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    ABSTRACT: Introduction: Strong centrally acting analgesics, including tapentadol prolonged release (PR), have demonstrated efficacy for the management of non-malignant, chronic pain. Maintaining patient independence, including the ability to drive safely, is a key goal of long-term analgesic therapy. This multicenter, open-label, phase 3b trial evaluated the effects of tapentadol PR on driving ability. Methods: This study included patients who had completed previous tapentadol PR trials for severe low back or osteoarthritis pain. After at least 6 weeks of dose stability, patients continued taking tapentadol PR (50-250 mg twice daily) and could take supplemental immediate-release tapentadol 50 mg, except on the day before or day of the driving test (before the test). Pain intensity was assessed using an 11-point numerical rating scale. The Vienna Test System-Traffic Plus was used to assess cognitive and psychomotor function. The key surrogate parameter for driving ability was a global judgment based on 6 battery tests. Results: Thirty-eight patients enrolled and completed the trial, and 35 patients completed all 6 tests. Pain scores remained unchanged from enrollment to final visit [mean (standard deviation) change, -0.2 (1.0)]. Approximately two-thirds [65.7% (23/35)] of patients were classified as fit to drive based on the global judgment of driving-specific ability [34.3% (12/35) not fit to drive]. Total daily tapentadol PR dose (>200 vs. ≤200 mg/day) did not affect global judgment of driving ability (P = 0.4885). Two adverse events (considered unrelated to study drug) were reported. Conclusion: Results suggest that most patients receiving a stable dose of tapentadol PR for severe, chronic pain would be able to drive, consistent with earlier studies evaluating stable treatment with strong opioids. Study design limitations and needs for individual patient assessment must be considered in clinical practice.
    06/2014; 3(1):17-29. DOI:10.1007/s40122-014-0025-3
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    • "Additionally, chronic opiates induced sedation; constipation and respiratory depression are some more side effects that lower quality of life in individuals with chronic pain. One of the major side effects associated with chronic use of opiates in chronic pains, is the incidence of drug dependence that adds another shocking aspect to chronic opiates usage [1] [2] [3] [4] [5] [6] [7] [8] [9] [10] [11]. Moreover, at least five percent of overall community has genetic *Address correspondence to this author at the Department of Pharmacy, University of Peshawar, Peshawar, Pakistan; Tel: +92-9216750; E-mail:; "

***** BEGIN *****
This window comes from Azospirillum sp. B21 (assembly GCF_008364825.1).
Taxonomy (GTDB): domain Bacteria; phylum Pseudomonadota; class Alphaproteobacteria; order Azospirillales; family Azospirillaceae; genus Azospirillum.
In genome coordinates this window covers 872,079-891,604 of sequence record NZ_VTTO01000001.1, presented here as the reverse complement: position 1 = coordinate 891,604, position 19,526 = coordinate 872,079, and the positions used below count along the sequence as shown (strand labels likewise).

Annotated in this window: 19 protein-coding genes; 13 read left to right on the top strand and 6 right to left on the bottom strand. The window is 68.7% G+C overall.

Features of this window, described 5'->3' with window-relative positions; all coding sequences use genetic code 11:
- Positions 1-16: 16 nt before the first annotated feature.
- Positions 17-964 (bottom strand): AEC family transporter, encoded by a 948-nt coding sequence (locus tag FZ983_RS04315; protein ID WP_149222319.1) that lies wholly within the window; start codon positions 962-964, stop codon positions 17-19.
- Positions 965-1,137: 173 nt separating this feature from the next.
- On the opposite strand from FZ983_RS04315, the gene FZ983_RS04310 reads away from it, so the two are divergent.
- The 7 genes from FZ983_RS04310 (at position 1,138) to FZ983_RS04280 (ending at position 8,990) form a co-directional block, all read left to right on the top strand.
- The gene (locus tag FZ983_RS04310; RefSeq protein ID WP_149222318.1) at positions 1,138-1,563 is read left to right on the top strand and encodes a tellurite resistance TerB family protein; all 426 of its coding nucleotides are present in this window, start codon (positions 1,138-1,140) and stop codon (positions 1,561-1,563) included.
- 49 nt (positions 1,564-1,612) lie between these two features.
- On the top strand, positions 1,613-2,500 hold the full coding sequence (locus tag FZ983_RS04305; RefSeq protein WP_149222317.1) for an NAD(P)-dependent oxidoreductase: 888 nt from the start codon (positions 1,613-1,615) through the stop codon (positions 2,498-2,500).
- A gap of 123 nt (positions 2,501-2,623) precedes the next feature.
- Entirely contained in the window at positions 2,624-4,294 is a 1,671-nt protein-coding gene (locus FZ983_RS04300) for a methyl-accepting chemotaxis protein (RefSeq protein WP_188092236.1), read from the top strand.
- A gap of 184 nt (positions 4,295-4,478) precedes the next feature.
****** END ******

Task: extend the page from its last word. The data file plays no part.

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    ABSTRACT: Abstract Chronic pains management costs billions of dollars in medical exchequer to the world population. Additionally, 77% of people with chronic pains also have a degree of medically treatable depression. Opioids have a narrower safety index due to their side effects associated with its tolerance, hyperalgesia and subsequent dependence. Likewise, non steroidal anti-inflammatory drugs and anticonvulsants, also have limited safety and tolerability profile in the management of chronic pains. Bacopa monnieri, a renowned ayurvedic medicine has a strong antidepressant effect and significant antinociceptive effect, which is comparable to the effect of morphine via adenosinergic, opioidergic, and adrenergic mechanisms. BM has been also reported to be effective in neuropathic pains. Additionally, it has a strong anti-inflammatory effect mediated via COX-2 inhibitory mechanism. Apart from its effect of augmenting morphine analgesia, BM also inhibits opioid-withdrawal induced hyperalgesia, and acquisition and expression of morphine tolerance. BM is reported to have a strong protective effect against toxic effects of opiates on major organs like brain kidneys and heart. BM is well documented to be safe and well tolerated herbal therapy in multiple clinical trials including various age groups. This minireview evaluated the preclinical data that highlights potential of BM as a future candidate for clinical management of chronic pains.
    Current Medicinal Chemistry 12/2012; 20(8). DOI:10.2174/092986713805288897 · 3.85 Impact Factor